[...] there survived on October 24th, 1947 [!], some 8,552 Austrian-born Jews in 

Vienna and a few hundred in Linz and other towns. ” 

But he, too, is silent on the number of Austrian Jews who left the camps after 
the war to proceed directly to Palestine and overseas. The development of 
the Jewish population in these two German countries appears as follows: 


38 According to Statistisches Jahrbuchfur die Bundesrepublik Deutschland, for example, the 
mortality rate (in West Germany) for 1977 was 3% p.a. for those aged 47 years and more. 

39 Reitlinger, Final Solution, p. 492. 

40 AJYB, 1940, Vol. 42, p. 595. 

41 Ibid., 1941, Vol. 43, p.663. 

4 “ Reitlinger, Final Solution, p. 492. 



134 


W.N. Sanning ■ The Dissolution of Eastern European Jewry 


Germany (1933) 
Austria (1934) 

Total 


539,000 

192,000 

731,000 


deduct: 

a) Development until 1939 
- Emigration: 


Germany (“old” Reich) 

Austria 

295,000 

117,000 

412,000 


- Excess of deaths over births: 
Germany (“old” Reich) 

Austria 

38,000 

18,000 

56,000 

-468,000 

- Total in 1939 



263,000 

b) Development 1939-1941 
- Emigration: 

Germany (“old” Reich) 

Austria 

25,000 

5,000 

30,000 


- Excess of deaths over births: 
Germany (“old” Reich) 

Austria 

- Deportation to France (1940) 

7,000 

2,000 

9,000 

10,000 

-49,000 

-Total 1941 



214,000 

c) Development 1941-1945 

- Emigration/flight 

- Excess of deaths over births: 
Germany (“old” Reich) 

Austria 

unknown 

14,000 

5,000 

19,000 

-19,000 

Calculated remainder in 1945 



195,000 

Purported survivors after the war: 
Germany 

Austria 

27,000 

9,000 

36,000 

-36,000 


“Missing” Jews 


159,000 










W.N. Sanning ■ The Dissolution of Eastern European Jewry 


135 


Hungary 

The census of 1930 recorded a Jewish population of 444,567 . 4j In 1941, 
the census listed 725,007 Jews in Greater Hungary enlarged by the acquisi¬ 
tion of neighboring territories. 44 A direct comparison between the two 
counts is difficult, because many districts which had been reduced in size as 
a result of post-WWI border changes were again reconstituted to their for¬ 
mer size. Not affected by border changes were the districts located in 
Hungary’s interior; they contained 147,177 Jews in 1930, 45 but only 
132,495 in 1941 4(1 - a reduction by 10%. Budapest’s Jewish population 
decreased in the same period from 204,371 to 184,453 - also a minus of 
10%. Applying this rate to all of Trianon-Hungary’s Jews of 1930, there was 
a reduction by 44,500 to 400,000 in 1941. 47 

From 1930 to 1939, deaths exceeded births by 14,436, and another 1,600 
should be allowed for 1940, bringing the total natural decline between 1930 
and 1941 to about 16,000 (0.3% p.a.). Changes in religious preference re¬ 
sulted in a loss of 21,125 between 1930 and 1939 and possibly a further 
2,000 in the year 1940. On balance, these changes reduced Trianon-Hun¬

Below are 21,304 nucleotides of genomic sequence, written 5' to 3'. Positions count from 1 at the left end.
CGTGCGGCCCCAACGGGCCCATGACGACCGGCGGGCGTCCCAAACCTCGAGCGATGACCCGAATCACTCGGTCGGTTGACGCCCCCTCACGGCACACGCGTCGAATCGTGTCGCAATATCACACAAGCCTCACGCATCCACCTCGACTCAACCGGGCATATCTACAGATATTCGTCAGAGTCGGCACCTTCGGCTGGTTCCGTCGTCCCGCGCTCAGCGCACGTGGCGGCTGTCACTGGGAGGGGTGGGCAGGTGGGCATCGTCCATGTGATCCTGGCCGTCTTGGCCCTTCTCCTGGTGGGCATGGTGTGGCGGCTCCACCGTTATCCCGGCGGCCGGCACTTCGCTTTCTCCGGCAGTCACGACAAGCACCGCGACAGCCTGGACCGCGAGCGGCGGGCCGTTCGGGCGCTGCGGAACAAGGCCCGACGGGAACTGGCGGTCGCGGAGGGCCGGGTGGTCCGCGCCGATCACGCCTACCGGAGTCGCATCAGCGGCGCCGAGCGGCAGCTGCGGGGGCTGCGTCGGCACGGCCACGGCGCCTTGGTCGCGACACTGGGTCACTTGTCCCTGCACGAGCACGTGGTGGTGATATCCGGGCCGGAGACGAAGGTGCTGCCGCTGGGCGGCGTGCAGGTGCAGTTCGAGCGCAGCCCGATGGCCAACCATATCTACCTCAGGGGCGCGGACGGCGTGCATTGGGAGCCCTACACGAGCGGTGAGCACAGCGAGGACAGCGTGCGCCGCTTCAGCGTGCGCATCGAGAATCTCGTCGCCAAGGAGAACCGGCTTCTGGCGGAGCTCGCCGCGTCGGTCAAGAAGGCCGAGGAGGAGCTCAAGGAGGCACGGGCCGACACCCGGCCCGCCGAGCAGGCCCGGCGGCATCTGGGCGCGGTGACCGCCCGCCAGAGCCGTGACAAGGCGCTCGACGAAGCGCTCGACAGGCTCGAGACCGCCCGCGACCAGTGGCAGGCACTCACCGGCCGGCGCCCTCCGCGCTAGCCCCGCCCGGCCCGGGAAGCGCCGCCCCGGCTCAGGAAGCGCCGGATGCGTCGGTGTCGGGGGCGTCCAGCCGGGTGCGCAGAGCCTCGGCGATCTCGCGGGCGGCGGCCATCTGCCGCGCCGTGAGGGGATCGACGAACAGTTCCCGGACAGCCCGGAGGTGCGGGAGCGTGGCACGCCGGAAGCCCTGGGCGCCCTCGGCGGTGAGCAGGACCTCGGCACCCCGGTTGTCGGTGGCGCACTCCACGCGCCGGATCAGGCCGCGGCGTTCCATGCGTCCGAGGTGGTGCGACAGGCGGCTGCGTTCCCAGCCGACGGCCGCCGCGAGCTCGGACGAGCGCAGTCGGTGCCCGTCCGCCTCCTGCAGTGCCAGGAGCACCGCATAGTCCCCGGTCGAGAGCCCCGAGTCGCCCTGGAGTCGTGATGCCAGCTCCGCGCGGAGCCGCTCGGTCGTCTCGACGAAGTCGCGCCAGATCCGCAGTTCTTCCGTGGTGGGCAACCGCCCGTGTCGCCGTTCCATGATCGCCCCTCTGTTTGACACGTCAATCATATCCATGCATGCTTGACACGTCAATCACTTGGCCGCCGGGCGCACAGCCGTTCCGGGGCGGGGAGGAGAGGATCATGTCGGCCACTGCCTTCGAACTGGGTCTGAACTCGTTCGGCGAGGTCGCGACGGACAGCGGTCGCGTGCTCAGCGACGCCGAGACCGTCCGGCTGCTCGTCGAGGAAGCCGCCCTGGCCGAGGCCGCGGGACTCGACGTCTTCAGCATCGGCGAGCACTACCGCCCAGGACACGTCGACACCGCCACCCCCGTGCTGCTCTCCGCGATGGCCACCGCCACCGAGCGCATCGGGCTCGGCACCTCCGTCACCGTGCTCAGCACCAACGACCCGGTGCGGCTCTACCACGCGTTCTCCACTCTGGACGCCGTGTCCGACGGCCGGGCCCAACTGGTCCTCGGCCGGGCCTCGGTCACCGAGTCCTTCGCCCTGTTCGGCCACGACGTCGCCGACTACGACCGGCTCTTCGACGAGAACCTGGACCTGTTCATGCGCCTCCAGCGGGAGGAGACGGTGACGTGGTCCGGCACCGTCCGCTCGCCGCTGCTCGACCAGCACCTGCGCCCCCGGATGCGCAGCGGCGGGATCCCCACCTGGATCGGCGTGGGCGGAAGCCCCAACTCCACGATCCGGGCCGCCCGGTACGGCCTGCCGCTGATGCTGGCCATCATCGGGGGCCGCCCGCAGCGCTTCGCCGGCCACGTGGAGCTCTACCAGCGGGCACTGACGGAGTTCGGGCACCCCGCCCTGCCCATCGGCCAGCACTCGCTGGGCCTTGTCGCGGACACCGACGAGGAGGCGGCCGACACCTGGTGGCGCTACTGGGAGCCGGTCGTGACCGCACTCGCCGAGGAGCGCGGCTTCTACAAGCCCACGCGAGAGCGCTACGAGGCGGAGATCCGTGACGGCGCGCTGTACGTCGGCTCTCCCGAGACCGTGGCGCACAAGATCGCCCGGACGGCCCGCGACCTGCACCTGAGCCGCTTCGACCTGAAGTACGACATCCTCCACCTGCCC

gary’s Jewish population by about 39,000 until 1941. This leaves another 
reduction of about 5,500 due to emigration. 48 Greater Hungary’s Jewish 
population in 1941 thus was distributed as follows: 


Census of 1941 725,007 

“Old” Trianon-Hungary -400,000 

Newly acquired territories 325,007 

Fonner Slovak areas 42,000 49 

Banat (from Yugoslavia) 25,000 49 

Northern Transylvania (from Rumania) 148,621 50 _ -215,621 

Ruthenia (from Czechoslovakia)109,386 


According to the usual post-war version concerning the developments in 
Hungary, the Germans deported about 400,000 Jews from Greater Hungary 
by rail between mid-May 1944 and early July 1944 from the areas outside 
the capital of Budapest, killing almost all of them in Auschwitz-Birkenau. 


43 Anrmaire Statistique Hongrois 1931, Nouveau Cours XXXIX, T Office Central Royal Hongrois 
de Statistique, Budapest, 1933, Tab. 10, p. 11. 

44 Magyar Statisztikai Evkonyv 1942 , Uj Folyam L, A Magyar Kir Kozponti Statisztikai Hivatal, 
Budapest, 1944, Tab. 11, p. 17. 

45 Annuaire Statistique Hongrois 1931 , Tab. 10, p. 11. 

46 Magyar Statisztikai Evkonyv 1942, Tab. 11, p. 14-17. 

47 Universal Jewish Encyclopedia, Vol. 10, p. 24, estimated Hungary’s Jewish population at the 
end of 1939 at 403,000. 

4S Ibid., p. 25; the Universal mentions 5,250 Jewish emigrants until 1939. 

49 Reitlinger, Final Solution, p. 415. 

50 Publikationsstelle Wien. Die Bevolkerungszahlung in Rumdnien 1941 (Geheim), Vienna, 1943, 






136 


W.N. Sanning ■ The Dissolution of Eastern European Jewry 


The killing was supposedly the main purpose of these deportations. With the 
exception of Budapest, where Jews were left in peace more or less, this 
operation “cleansed” Hungary of almost all Jews. On January 31, 1941, the 
number of Jews in Budapest numbered 184,453, 47 a reduction by 15,000 
from the 200,000-figure published by the Jewish statistician Arthur Ruppin 
for the year 1930. 51 

Now, it just so happened that the International Red Cross (IRC) was 
represented in Budapest during the war and that the Jewish Senate’s head¬ 
quarters was in the buildings of the IRC. In 1948, the IRC published a report 
on the events in Hungary during the war, paying special attention to Jewish 
fate. 52 It is certain that the IRC knew about all the anti-Jewish measures 
either through its own sources or else through the Jewish Senate quartered in